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Yelp Reviews Help NYC Health Department Find and Close Dirty Restaurants 64

Posted by samzenpus
from the bad-dates dept.
An anonymous reader writes with news about a study that investigated the effectiveness of Yelp reviews in pinpointing the source of foodborne illnesses. "In 2012, New York City's Department of Health and Mental Hygiene (DOHMH) found that residents weren't turning to the city's free 311 service to make such complaints, but rather they were reporting their experiences in Yelp reviews. So the CDC, in collaboration with the New York City DOHMH, Yelp, and Columbia University, conducted a nine-month long research into the effectiveness of using online reviews to identify sources of foodborne illnesses. The study discovered 468 actionable complaints, 97% of which hadn't been officially reported to the city, and analyzed roughly 294,000 Yelp restaurant reviews. Subsequent investigations on suspected restaurants turned up evidence of bare-handed food handling, cross-contamination, or even the presence of mice and cockroaches. The study concluded that providing the public with more options for reporting complaints about restaurants, particularly in the social media sphere, would help in the identification and possible closure of sources of foodborne illnesses."
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Yelp Reviews Help NYC Health Department Find and Close Dirty Restaurants

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  • CDC (Score:2, Interesting)

    by Anonymous Coward on Friday May 23, 2014 @07:19AM (#47073335)

    For others who, like me, did not know what the "CDC" was, it is "Centers for Disease Control and Prevention".

  • by drinkypoo (153816) <martin.espinoza@gmail.com> on Friday May 23, 2014 @07:19AM (#47073337) Homepage Journal

    Subsequent investigations on suspected restaurants turned up evidence of bare-handed food handling, cross-contamination, or even the presence of mice and cockroaches.

    Subsequent investigations? That says to me that the initial investigation was much like a typical NYC building inspection. The "inspector" drives up to the business, glances around the front of the building, then tells you which pile of building materials they would like dropped off in their driveway before signing off.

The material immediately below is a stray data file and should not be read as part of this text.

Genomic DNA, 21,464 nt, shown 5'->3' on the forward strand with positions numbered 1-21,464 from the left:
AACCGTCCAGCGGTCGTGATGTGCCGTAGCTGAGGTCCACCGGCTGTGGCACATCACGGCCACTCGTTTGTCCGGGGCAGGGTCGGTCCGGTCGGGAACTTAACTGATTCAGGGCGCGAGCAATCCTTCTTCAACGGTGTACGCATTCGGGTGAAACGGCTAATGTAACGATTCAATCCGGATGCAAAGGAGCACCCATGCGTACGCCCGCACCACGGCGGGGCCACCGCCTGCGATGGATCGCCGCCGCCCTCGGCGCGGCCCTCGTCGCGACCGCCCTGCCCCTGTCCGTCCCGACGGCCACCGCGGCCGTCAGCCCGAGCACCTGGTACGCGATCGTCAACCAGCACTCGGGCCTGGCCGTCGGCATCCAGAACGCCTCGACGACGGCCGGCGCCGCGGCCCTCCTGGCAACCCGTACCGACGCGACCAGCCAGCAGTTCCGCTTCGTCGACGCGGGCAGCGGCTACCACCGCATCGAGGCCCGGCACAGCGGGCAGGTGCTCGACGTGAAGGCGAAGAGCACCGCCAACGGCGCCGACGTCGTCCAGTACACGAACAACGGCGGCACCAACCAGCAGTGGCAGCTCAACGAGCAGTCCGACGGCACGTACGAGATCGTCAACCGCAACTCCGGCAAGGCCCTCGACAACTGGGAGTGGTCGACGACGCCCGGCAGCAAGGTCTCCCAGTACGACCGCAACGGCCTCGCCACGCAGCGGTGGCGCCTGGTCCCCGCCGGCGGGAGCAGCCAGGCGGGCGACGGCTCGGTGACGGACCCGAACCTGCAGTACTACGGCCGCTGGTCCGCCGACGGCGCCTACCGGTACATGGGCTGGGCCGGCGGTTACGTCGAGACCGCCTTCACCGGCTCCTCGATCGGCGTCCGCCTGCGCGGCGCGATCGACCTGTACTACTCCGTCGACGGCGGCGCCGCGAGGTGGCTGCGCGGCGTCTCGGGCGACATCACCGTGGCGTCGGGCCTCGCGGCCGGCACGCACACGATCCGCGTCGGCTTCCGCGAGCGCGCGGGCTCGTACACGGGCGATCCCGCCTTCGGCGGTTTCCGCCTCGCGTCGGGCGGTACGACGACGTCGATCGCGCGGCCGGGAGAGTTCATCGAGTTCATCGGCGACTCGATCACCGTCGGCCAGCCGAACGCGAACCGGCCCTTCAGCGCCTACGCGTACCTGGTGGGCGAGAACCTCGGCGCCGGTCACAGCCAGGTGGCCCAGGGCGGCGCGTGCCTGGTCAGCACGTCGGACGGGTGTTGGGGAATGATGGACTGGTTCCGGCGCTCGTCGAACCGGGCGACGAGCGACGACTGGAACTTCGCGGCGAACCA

Perhaps they should do their jobs which would result in finding things like mice and cockroaches, if not bare-handed food handling. Without that, my favorite solution to dirty restaurants (forcing them to post their health report in the front window, or in the same glass box as their menu) has no viability. Like public health, it depends on public health employees doing their jobs.

  • by Anonymous Coward on Friday May 23, 2014 @07:31AM (#47073393)

    I guess the big benefit here, is that very little human labor, on the part of the city, or the citizens, is required to find the suspicious restaurants. That suggests that having computers spy on people is more productive than having a web site to deal with customer complaints.

  • Improper methodology (Score:4, Interesting)

    by Solandri (704621) on Friday May 23, 2014 @12:07PM (#47075791)

    The study discovered 468 actionable complaints, 97% of which hadn't been officially reported to the city, and analyzed roughly 294,000 Yelp restaurant reviews. Subsequent investigations on suspected restaurants turned up evidence of bare-handed food handling, cross-contamination, or even the presence of mice and cockroaches.

    Those don't sound like serious violations, they sound like things you can find anywhere if you just look hard enough. I can see bare-handed handling and cross-contamination happening anywhere, and you'd pretty much need a hermetically sealed room to avoid mice and cockroaches in NYC.

    How they should've done the study is mine Yelp for actionable complaints. Then send inspectors to those restaurants and an equal number of restaurants chosen at random without the inspectors knowing which set the restaurant belonged to. Then they could check to see if there was any statistical difference in inspection results between the Yelp-flagged set and the random set.

    Otherwise you're just serving up a heaping of confirmation bias. The idea of using online reviews to detect food-borne outbreaks by mining review sites is a good one, but it still needs to be properly vetted in a double-blind study.

10.0 times 0.1 is hardly ever 1.0.

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